• Layer with tomatoes and basil

Cooking brie into hot dishes ensures any bacteria are killed. Pairing it with healthy sides increases nutritional value. And limiting portion size keeps fat and calories under control.

Safe Food Handling of Pasteurized Brie

To stay safe when eating pasteurized brie, always follow proper food safety practices:

  • Refrigerate brie at 40°F or below after purchase and between uses.
  • Check “sell-by” or “use-by” dates and discard expired cheese.
  • Ensure there is no mold growth, which can raise bacterial levels.
  • Wash hands, knives, and cutting boards before and after handling.
  • Cook brie to 165°F if being served after sitting out.
  • Do not eat at restaurants or delis where unpasteurized cheese may be served by mistake.
  • Avoid eating brie that is served at room temperature, like on a cheese board.
  • Discard any leftover brie within 7 days.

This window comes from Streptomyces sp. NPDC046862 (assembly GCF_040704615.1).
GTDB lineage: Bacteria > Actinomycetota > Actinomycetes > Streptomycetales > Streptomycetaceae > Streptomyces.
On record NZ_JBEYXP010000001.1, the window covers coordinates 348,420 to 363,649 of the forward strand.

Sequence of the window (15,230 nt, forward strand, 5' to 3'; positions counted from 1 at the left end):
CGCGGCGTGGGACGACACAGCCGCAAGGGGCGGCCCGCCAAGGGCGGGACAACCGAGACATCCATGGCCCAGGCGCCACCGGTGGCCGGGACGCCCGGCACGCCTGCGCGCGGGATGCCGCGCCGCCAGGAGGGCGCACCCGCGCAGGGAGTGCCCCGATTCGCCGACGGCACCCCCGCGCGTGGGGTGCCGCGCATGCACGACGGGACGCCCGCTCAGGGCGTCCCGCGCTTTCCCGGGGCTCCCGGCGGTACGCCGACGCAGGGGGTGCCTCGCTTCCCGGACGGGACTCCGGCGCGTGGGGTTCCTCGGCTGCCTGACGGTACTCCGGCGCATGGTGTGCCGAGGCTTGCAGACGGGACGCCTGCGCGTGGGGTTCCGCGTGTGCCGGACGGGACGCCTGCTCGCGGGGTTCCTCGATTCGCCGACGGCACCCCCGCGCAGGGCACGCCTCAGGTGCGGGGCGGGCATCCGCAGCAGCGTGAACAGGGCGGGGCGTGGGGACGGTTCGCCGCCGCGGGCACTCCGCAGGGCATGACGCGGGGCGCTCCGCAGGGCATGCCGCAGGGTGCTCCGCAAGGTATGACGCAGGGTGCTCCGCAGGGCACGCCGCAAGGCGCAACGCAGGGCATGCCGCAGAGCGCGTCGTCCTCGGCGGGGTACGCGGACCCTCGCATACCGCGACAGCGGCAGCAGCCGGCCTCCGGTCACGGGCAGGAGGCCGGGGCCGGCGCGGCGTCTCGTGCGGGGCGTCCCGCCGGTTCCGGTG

Careful storage, cooking, expiration dates, and hygiene help minimize any foodborne illness risks linked to pasteurized brie and other soft cheeses.

Alternative Cheeses to Brie During Pregnancy

If you want to avoid brie altogether when expecting, some nutritious alternatives include:

  • Mozzarella – Offers calcium for fetal development. Use fresh mozzarella within 1 week.
  • Swiss – Provides protein, calcium, vitamin D. Opt for low-sodium varieties.
  • Cheddar – Loaded with calcium and relatively low in sodium. Stick to pasteurized.
  • Monterey Jack – Melts well and provides calcium, vitamin A. Limit to pasteurized.
  • Queso fresco – If made with pasteurized milk, delivers protein, calcium. Note some brands use raw milk.
  • Ricotta – Made from pasteurized whey, offers protein. Use within a few days.
  • Cottage cheese – Provides folate and vitamin B12. Choose low-sodium, pasteurized products.

There are many tasty pasteurized cheese options that can provide ample nutrition for pregnant women and their growing babies.